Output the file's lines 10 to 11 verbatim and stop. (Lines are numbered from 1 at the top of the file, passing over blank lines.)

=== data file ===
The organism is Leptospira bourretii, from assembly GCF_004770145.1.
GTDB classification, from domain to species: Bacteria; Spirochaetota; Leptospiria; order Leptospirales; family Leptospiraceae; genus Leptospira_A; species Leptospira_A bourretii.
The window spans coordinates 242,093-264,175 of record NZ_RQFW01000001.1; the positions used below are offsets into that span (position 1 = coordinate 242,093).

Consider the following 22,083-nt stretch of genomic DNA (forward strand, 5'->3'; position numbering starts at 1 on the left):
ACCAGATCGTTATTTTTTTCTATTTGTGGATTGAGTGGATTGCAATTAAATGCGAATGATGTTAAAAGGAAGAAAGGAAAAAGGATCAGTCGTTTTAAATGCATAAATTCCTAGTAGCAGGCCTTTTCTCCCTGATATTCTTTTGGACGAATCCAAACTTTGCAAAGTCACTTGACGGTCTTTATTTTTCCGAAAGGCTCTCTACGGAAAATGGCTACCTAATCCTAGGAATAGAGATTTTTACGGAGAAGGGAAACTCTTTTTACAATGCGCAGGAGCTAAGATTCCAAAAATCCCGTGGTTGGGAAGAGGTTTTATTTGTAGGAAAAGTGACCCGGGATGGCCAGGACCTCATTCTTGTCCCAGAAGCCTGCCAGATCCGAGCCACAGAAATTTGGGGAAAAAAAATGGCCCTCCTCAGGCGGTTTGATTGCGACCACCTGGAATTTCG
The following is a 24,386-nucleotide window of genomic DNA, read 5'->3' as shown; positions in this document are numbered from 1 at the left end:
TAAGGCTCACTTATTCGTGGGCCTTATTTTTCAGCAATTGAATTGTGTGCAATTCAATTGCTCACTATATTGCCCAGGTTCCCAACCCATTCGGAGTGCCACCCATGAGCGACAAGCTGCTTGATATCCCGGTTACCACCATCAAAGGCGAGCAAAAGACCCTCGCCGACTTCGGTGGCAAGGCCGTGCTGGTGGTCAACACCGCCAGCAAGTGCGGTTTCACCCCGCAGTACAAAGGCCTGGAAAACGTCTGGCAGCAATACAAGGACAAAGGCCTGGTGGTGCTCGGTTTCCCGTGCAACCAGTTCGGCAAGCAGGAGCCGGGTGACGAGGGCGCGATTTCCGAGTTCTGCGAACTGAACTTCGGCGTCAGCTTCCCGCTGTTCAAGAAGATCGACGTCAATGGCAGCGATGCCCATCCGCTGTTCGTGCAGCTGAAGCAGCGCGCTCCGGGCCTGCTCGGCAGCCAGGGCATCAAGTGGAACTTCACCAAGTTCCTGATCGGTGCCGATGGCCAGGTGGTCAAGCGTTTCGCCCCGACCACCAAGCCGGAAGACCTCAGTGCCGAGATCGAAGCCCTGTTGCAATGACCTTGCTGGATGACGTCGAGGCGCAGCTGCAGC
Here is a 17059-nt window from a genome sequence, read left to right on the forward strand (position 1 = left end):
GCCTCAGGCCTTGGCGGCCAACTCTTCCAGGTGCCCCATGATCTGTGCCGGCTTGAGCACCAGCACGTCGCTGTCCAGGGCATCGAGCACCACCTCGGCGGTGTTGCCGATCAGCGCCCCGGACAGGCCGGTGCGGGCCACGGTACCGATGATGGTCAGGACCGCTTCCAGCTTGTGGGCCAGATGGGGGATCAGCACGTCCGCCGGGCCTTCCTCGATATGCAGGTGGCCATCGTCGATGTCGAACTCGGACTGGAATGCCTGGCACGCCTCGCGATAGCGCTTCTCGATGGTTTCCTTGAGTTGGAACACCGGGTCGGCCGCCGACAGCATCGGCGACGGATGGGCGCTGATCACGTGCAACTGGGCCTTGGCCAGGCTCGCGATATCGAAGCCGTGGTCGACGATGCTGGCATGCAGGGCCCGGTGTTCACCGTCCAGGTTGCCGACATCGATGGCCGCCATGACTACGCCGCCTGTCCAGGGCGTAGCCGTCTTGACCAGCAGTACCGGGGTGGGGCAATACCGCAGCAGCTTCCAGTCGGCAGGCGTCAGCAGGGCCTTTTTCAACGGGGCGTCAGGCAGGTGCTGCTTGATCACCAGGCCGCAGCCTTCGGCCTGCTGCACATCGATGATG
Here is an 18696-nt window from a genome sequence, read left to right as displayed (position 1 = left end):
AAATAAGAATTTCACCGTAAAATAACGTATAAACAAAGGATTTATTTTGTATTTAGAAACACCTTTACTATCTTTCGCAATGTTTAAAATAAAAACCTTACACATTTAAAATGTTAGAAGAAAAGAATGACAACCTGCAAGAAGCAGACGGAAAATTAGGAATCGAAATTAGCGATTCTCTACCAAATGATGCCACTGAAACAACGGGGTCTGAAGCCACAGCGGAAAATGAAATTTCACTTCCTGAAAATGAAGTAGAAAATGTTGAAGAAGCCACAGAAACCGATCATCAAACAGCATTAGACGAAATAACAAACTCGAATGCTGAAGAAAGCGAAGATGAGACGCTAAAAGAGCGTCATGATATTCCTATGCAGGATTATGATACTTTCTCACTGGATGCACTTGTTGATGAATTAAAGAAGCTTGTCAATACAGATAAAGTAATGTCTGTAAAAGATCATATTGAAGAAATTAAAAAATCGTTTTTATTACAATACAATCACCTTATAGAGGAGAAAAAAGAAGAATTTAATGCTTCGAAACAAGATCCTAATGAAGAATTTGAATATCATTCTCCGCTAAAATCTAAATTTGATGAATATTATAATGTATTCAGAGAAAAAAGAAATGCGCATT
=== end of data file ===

Here is an 18696-nt window from a genome sequence, read left to right as displayed (position 1 = left end):
AAATAAGAATTTCACCGTAAAATAACGTATAAACAAAGGATTTATTTTGTATTTAGAAACACCTTTACTATCTTTCGCAATGTTTAAAATAAAAACCTTACACATTTAAAATGTTAGAAGAAAAGAATGACAACCTGCAAGAAGCAGACGGAAAATTAGGAATCGAAATTAGCGATTCTCTACCAAATGATGCCACTGAAACAACGGGGTCTGAAGCCACAGCGGAAAATGAAATTTCACTTCCTGAAAATGAAGTAGAAAATGTTGAAGAAGCCACAGAAACCGATCATCAAACAGCATTAGACGAAATAACAAACTCGAATGCTGAAGAAAGCGAAGATGAGACGCTAAAAGAGCGTCATGATATTCCTATGCAGGATTATGATACTTTCTCACTGGATGCACTTGTTGATGAATTAAAGAAGCTTGTCAATACAGATAAAGTAATGTCTGTAAAAGATCATATTGAAGAAATTAAAAAATCGTTTTTATTACAATACAATCACCTTATAGAGGAGAAAAAAGAAGAATTTAATGCTTCGAAACAAGATCCTAATGAAGAATTTGAATATCATTCTCCGCTAAAATCTAAATTTGATGAATATTATAATGTATTCAGAGAAAAAAGAAATGCGCATT